Release date: September, 1948
IMDB Rating: 7.9

5) The Birds

The Birds is reminiscent of Vertigo in its ability to create suspense and tension through its storytelling. Both movies are masterpieces directed by Alfred Hitchcock, who is known for his ability to captivate audiences with his unique style. While Vertigo focuses on romantic obsession and psychological complexity, The Birds takes a turn towards horror and mystery. The film follows a wealthy socialite who pursues a potential boyfriend to a small town, only to witness birds of all kinds attacking people. Hitchcock skillfully builds suspense by keeping the birds off-screen, creating a sense of tension and uncertainty. The complex relationships between the characters, reminiscent of Psycho, add depth to the story. The scene where the characters are trapped inside a house with the birds waiting outside is a perfect example of the use of suspense and character development. The Birds showcases Hitchcock's technical prowess, but it also highlights his ability to create compelling characters and explore their relationships.

Release date: May, 1965
IMDB Rating: 7.6

6) The Lady Takes a Flyer

The Lady Takes a Flyer is reminiscent of Vertigo in its exploration of complex relationships and the challenges they bring. While Vertigo delves into the theme of romantic obsession, The Lady Takes a Flyer focuses on the balancing act between work and family life. Both movies captivate the audience with their intriguing plotlines. Vertigo, a masterpiece by Alfred Hitchcock, showcases Jimmy Stewart's remarkable performance as a former detective haunted by a beautiful woman. On the other hand, The Lady Takes a Flyer, starring Lana Turner and Jeff Chandler, tells the story of a married couple who are both pilots and struggle to find a balance between their personal and professional lives. Despite their differences in genre and critical acclaim, both movies provide a captivating viewing experience. So, if you enjoyed Vertigo's exploration of the complexities of human relationships, you should definitely give The Lady Takes a Flyer a watch.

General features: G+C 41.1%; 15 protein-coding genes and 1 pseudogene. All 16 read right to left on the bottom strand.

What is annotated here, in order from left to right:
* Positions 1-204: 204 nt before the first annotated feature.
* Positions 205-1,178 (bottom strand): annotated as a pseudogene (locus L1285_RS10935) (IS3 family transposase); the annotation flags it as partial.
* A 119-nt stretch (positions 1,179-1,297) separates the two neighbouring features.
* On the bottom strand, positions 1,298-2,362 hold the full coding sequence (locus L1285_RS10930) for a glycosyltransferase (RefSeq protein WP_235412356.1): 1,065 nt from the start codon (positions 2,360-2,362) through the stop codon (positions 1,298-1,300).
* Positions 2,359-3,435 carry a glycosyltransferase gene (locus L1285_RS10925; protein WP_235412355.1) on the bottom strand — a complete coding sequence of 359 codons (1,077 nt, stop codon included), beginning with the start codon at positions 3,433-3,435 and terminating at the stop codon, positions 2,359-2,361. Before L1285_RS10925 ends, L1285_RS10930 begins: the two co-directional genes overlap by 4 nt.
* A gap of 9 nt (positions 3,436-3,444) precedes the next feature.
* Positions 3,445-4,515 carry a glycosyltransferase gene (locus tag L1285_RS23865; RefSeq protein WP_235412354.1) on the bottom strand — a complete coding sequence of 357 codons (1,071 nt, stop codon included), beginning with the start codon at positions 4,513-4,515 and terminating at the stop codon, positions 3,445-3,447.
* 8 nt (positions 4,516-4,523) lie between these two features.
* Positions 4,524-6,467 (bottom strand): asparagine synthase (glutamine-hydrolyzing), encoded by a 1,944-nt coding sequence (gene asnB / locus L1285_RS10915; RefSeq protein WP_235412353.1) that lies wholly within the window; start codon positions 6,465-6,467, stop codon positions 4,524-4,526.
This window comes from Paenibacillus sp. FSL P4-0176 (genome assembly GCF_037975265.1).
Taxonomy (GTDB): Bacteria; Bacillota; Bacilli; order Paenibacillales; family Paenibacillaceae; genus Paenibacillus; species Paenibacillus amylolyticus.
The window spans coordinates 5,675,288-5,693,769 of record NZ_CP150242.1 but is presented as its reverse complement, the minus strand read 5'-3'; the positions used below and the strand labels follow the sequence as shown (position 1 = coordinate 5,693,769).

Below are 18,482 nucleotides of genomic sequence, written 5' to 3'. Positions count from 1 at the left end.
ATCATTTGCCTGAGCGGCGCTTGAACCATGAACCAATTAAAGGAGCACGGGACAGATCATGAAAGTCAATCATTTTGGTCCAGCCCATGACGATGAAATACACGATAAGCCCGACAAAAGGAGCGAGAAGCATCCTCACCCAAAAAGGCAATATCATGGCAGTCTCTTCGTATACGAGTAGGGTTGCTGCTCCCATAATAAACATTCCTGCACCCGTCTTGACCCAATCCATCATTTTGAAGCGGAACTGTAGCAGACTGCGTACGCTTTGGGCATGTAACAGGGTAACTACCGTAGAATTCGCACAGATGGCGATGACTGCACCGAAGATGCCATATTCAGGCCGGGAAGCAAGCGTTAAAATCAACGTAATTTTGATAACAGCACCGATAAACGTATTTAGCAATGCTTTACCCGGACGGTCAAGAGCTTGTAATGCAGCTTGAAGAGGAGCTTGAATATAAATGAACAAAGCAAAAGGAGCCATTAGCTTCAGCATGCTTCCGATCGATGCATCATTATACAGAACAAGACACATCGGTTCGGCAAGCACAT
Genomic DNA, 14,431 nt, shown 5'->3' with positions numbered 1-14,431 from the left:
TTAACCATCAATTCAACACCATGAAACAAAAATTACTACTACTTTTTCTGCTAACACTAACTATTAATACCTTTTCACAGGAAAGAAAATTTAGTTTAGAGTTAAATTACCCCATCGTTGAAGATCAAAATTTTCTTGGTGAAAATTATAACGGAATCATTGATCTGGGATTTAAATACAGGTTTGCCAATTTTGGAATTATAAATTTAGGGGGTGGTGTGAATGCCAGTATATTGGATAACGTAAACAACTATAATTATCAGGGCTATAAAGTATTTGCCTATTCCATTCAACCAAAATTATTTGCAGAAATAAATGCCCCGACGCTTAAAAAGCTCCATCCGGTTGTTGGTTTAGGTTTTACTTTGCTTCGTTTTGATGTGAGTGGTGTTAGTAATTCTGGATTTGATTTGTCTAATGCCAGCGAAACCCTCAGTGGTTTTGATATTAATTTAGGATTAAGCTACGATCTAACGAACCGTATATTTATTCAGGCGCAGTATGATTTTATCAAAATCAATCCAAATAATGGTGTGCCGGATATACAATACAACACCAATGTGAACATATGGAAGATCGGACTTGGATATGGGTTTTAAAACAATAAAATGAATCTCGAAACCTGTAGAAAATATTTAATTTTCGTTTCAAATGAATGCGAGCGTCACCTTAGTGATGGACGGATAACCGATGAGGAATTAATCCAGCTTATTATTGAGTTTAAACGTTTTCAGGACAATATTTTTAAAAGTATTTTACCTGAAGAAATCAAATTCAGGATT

Release date: January, 1958
IMDB Rating: 5.6

7) Bell Book and Candle

Bell Book and Candle:
In "Bell Book and Candle," Kim Novak and James Stewart reunite after their iconic pairing in "Vertigo." While "Bell Book and Candle" lacks the psychological depth and suspense of "Vertigo," it compensates with its light-hearted and enchanting storyline. Novak portrays Gillian, a modern-day witch who falls in love with her neighbor, played by Stewart. The film is a delightful mix of comedy, romance, and fantasy, with Jack Lemmon providing comedic relief as Gillian's mischievous brother. The chemistry between Novak and Stewart is once again evident, although this time their roles are more lighthearted and charming. While "Vertigo" explores themes of obsession and the darker side of human nature, "Bell Book and Candle" offers a whimsical and magical tale that is perfect for a Sunday afternoon or a festive Christmas watch.

Release date: December, 1958
IMDB Rating: 6.8

8) Shirley Temple's Storybook

Shirley Temple's Storybook, released in 1958, is a delightful American children's series hosted and narrated by the beloved Shirley Temple. Although quite different from Vertigo, this series shares a common thread with the Hitchcock masterpiece. Both evoke a sense of enchantment and transport viewers to captivating worlds. While Vertigo explores the complexities of romantic obsession and acrophobia in 1950s San Francisco, Shirley Temple's Storybook presents a collection of timeless fairy tales and stories for children. Despite their divergent genres, both movies captivate audiences with their immersive storytelling and unforgettable performances. So, if you're in the mood for a charming and magical experience after watching Vertigo, Shirley Temple's Storybook is the perfect choice.

Release date: January, 1958
IMDB Rating: 7.3

9) The Avengers